Rochelle Moss: Establishing a School with the Richmond Delta Jewish Community Association
Date:Tuesday, April 12, 2011
ID:Digital audio recording #: 20.11-08
RM: I was very much involved with the start of the Richmond Delta Jewish Community Association, back in the 1970s, I’m really going back here but…
BG That’s okay.
RM: It was, I think it was about 1970, a group of us that lived in Richmond, we had, we met at the home of the Rabbi, I’ve forgotten the name of, at the time and we decided that we wanted to have a school, a Jewish school set up in Richmond. And what came of that meeting was the formation of the Richmond Delta Jewish Community Association. We had a meeting, trying to get all the Jewish people together, at the Jewish Community Centre, I can’t give you the exact date but different people took on positions, my former husband became ways and means, I was nominated and I was, accepted, the position, of becoming the first education chairman for which was then Richmond Jewish, which then became, okay well I’m messing up here.
But we had many meetings at different people’s homes, I can’t tell you how many meetings were held at our home and how many cakes I baked for different functions. We realized that we needed a Jewish school and we realized that we needed different places for our High Holidays, for, you know the High Holidays, and various other events. So, I was education chairman, so I had a committee made up of many teachers. [Laughs] And as I said before, thank goodness I didn’t become a teacher, but my committee were mainly teachers. So, we managed to find, a space in a church in Richmond and we decided that we were going to rent that space, and I said, it wasn’t what was important, because people challenged us, “How could we have a Jewish school in a church?” And I responded, because the price was right [laughs]. But what I said was, it didn’t matter about the external walls, it was what we created within those walls.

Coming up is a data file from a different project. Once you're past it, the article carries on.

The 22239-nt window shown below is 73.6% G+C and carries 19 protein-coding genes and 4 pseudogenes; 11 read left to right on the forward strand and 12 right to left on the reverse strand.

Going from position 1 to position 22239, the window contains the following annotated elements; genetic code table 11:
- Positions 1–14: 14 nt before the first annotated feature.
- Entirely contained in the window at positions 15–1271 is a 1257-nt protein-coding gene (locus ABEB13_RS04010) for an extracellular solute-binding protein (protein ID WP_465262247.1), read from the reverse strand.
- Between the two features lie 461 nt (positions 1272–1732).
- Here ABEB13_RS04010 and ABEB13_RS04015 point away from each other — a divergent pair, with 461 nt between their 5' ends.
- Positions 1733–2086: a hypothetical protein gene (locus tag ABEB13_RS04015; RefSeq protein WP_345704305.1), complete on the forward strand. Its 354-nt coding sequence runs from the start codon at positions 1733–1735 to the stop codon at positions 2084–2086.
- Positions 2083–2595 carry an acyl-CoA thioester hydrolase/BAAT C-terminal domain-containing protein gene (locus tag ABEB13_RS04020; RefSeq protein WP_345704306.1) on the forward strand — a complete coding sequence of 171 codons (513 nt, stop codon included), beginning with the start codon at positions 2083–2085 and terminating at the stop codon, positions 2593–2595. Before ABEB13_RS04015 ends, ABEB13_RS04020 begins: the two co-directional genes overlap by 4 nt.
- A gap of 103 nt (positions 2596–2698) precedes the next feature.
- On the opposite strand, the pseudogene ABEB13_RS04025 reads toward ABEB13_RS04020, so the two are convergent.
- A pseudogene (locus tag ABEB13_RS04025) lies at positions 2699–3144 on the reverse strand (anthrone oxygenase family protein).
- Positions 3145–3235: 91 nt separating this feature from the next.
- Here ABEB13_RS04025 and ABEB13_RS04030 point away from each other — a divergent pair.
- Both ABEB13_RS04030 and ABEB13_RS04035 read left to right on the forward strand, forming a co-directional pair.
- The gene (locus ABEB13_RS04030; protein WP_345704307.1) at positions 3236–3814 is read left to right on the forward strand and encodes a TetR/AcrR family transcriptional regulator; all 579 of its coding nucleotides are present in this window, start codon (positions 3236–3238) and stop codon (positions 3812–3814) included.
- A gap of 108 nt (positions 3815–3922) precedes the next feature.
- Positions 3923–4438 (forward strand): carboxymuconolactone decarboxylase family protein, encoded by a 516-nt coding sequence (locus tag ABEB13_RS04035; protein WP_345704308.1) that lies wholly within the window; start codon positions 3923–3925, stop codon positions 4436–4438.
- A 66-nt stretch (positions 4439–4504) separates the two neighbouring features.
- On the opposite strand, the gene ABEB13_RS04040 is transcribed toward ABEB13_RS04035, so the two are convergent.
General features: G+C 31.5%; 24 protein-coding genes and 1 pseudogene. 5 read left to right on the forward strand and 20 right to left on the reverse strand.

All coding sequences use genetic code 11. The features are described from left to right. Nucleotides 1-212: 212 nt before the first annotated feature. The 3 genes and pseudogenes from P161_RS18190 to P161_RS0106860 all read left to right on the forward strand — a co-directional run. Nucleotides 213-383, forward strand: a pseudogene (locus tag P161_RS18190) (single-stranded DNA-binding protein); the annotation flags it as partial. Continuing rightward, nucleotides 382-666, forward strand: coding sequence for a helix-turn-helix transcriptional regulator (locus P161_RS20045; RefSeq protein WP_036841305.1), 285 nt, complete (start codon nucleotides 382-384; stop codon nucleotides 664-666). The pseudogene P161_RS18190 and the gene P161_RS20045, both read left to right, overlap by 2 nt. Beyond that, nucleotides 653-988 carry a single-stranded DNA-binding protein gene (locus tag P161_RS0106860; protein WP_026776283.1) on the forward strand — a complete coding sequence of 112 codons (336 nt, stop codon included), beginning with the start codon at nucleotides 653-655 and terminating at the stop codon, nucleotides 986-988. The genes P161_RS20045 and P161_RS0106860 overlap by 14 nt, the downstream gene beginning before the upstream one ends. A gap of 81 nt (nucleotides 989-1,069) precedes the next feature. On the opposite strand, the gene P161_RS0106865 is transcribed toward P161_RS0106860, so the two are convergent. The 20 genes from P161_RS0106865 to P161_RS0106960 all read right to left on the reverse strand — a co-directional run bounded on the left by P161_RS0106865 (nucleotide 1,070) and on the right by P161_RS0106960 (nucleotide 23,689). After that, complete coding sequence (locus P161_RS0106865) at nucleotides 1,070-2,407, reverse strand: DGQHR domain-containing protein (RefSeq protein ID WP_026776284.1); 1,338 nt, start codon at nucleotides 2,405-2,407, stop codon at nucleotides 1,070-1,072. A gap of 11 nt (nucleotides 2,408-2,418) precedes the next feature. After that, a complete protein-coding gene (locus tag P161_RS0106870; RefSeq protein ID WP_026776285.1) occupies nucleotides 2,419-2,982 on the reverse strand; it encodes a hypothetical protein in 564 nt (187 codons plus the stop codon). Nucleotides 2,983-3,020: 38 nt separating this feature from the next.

RM: So we managed to have a nursery school, a kindergarten, and an after school day school, two days a week. The third day was held in my former husband’s and my home, on a Sunday. So, that, I, I think I spent four or five years in that position and we managed to really get things off the ground in those early years. We rented different spots in different hotels for High Holiday services, it was a fun type of thing, we were actually creating something from nothing, at all our meetings, so we would plan different events…We were trying to, besides the school, we were trying to get youth organizations going, we would meet with, “Oh, you have nothing for my children.” And then we’d go back to people and it was “Oh well, you didn’t have something before so you know, my kid’s became involved, it’s too late for them to be involved.” That type of person, of course, really expected everything to be handed to them. And they weren’t prepared to, to help out. But that was also a very exciting time. It was, we were building something from nothing. It created a wonderful sense of community. And we, you know I hired David Ruben to become our senior teacher, to be our Bar Mitzvah, Bat Mitzvah teacher, and we had other teachers, certainly nursery school, kindergarten, all of course with Jewish content. So this certainly was a great boost, for me. It was a confidence builder, getting the school off the ground, no one expected us to get the school going, you know, there were different things we had to speak to, we had to speak to the fire department, and this department and that department. At the time we didn’t get much money from Federation, so everything was just, but it was an exciting time and certainly a confidence builder.